Kevin Crilly was cleared at Belfast Crown Court today of murdering undercover soldier Captain Robert Nairac 33 years ago.
Crilly, 60, from South Armagh, Northern Ireland, had denied murdering the Grenadier Guardsman in May 1977.
In one of the most infamous killings of the Troubles, Captain Nairac was abducted from a bar in Drumintee near the border with the Irish Republic before being shot dead.
Mr Justice Richard McLaughlin said: "The prosecution has not proved beyond reasonable doubt the state of knowledge or intention necessary to transform the transporting of (Liam) Townson (who was convicted of the murder) by Crilly to an unspecified place at an unspecified time into a knowing participation in a potential murder. For these reasons I find the accused not guilty."
He was cleared on all five charges which he faced, including kidnapping and false imprisonment as well as murder after he was accused of dropping off the killer.
Following the murder, Crilly, from Lower Foughill Road, Jonesborough, went to the US for 27 years, using his birth name, Declan Power.
The prosecution claimed that, following the kidnapping of Capt Nairac from the Three Steps Inn, Crilly, then 26, picked up the gunman, Liam Townson, who was later convicted by the Special Criminal Court in Dublin.
Crilly was asked about the killing by BBC Spotlight journalists.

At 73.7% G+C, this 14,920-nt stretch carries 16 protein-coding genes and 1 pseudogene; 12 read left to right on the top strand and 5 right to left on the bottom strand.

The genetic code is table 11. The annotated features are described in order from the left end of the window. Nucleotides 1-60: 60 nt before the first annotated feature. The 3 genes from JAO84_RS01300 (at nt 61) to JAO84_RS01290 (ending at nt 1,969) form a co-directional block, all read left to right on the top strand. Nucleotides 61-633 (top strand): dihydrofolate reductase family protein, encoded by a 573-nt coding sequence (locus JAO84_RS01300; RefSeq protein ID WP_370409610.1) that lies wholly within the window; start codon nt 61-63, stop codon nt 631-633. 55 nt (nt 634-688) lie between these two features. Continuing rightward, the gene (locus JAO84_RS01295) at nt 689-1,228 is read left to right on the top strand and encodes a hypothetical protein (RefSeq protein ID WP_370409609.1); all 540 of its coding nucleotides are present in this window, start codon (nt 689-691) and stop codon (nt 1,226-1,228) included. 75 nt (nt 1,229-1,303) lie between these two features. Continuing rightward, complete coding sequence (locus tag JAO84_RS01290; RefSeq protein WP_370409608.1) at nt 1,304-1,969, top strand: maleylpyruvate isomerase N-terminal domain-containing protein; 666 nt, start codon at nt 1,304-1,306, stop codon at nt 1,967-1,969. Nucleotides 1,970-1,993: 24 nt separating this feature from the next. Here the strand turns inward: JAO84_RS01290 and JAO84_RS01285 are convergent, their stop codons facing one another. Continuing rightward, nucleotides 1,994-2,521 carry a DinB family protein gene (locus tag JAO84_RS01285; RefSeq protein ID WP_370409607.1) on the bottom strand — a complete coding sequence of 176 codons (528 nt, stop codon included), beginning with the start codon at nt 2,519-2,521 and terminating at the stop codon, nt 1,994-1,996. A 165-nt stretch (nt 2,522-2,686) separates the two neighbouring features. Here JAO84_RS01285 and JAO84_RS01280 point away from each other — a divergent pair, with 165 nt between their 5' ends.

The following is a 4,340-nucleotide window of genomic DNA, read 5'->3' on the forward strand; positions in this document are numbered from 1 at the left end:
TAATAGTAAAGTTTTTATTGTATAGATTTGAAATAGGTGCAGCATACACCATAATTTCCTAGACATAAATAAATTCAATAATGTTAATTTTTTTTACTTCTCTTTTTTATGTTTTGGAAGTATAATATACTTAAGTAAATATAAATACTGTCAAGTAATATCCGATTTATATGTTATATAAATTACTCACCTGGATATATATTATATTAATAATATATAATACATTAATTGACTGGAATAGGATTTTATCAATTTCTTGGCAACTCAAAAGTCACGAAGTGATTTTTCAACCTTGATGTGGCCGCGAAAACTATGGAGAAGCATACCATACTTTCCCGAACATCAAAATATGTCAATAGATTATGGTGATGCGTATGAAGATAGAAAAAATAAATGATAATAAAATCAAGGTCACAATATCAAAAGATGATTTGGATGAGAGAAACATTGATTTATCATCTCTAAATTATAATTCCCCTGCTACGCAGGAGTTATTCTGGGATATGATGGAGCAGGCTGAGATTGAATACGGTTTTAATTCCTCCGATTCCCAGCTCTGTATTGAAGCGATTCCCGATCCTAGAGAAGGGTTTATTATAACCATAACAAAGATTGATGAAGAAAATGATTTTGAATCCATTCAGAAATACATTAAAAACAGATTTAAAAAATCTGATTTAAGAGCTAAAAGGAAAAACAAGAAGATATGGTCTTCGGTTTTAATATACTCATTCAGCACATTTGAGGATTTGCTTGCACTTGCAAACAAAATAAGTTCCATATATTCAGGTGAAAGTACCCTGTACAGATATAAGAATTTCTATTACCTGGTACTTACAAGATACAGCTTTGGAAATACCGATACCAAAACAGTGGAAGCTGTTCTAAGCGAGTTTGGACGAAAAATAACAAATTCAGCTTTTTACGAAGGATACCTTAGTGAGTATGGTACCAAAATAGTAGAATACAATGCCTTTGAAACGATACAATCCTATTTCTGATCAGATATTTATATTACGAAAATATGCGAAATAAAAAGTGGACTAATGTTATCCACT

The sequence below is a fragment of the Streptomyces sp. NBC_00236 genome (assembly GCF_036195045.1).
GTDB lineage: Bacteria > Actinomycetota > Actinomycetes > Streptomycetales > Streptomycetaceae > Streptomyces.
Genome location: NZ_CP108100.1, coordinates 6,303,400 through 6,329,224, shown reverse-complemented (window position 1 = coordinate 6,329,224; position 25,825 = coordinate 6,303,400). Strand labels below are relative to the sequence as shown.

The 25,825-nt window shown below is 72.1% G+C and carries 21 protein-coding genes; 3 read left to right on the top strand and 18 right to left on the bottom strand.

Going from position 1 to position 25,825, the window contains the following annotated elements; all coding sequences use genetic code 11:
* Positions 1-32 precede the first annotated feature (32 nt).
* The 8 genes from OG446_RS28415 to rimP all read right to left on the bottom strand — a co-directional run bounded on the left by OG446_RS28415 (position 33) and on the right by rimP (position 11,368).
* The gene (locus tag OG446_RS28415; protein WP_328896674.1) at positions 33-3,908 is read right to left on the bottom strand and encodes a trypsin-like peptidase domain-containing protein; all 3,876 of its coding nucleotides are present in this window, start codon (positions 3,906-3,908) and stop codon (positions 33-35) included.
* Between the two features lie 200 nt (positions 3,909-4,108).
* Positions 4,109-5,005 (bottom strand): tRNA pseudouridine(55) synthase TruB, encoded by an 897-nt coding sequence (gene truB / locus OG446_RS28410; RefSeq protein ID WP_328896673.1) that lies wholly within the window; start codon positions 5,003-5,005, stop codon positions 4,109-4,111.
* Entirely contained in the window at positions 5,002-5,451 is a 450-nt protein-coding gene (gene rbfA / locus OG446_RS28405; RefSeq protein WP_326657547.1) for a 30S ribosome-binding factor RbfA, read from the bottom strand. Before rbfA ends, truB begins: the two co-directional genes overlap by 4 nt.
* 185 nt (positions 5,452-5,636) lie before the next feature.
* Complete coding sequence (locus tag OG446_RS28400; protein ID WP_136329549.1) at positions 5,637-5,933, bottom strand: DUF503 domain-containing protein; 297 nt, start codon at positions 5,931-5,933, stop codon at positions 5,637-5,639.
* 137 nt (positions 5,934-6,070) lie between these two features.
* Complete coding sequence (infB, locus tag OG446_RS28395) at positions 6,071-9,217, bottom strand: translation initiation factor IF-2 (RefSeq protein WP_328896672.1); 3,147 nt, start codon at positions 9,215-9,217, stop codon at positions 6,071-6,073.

The judge said: "The admissions by Crilly to the journalists from the Spotlight programme prove he was involved to some degree in the events surrounding the death of Captain Nairac.
"He was present at the Three Steps Inn where what he described as a 'battle' took place. This can only mean what he witnessed was the abduction of Captain Nairac but it does not prove his active participation in it."
He said the evidence did not prove where Capt Nairac was at the time Crilly went to collect Townson or when he dropped him off, nor does the evidence establish when or by whom the decision was made to kill him.
"I have concluded that the prosecution has not proved Crilly was a participant in the abduction," the judge added.
A fearless maverick who played by his own rules, Captain Robert Nairac finally ran out of luck when he strode into a bar in an IRA heartland and broke into song.
The undercover soldier, who read spy novels as a child, told republicans in Drumintee's Three Steps Inn he was Danny, a comrade from Belfast.
As the night wore on and drinks flowed, the Grenadier Guardsman took to the stage and treated punters in the South Armagh watering hole to the rebel ballad Broad Black Brimmer.
They clapped and he sang again, and again.
Alone and without backup, the Oxford boxing blue, an assumed Belfast brogue replacing his clipped English accent, was trying to establish his republican credentials and win the confidence of the local IRA unit.
But for this soldier, one seemingly addicted to danger, it proved a risk too far.
Assaulted as he tried to leave, bundled into the back of a car and driven across the Irish border, the 29-year-old's last hours would be spent in agony as his attackers tried in vain to make him come clean.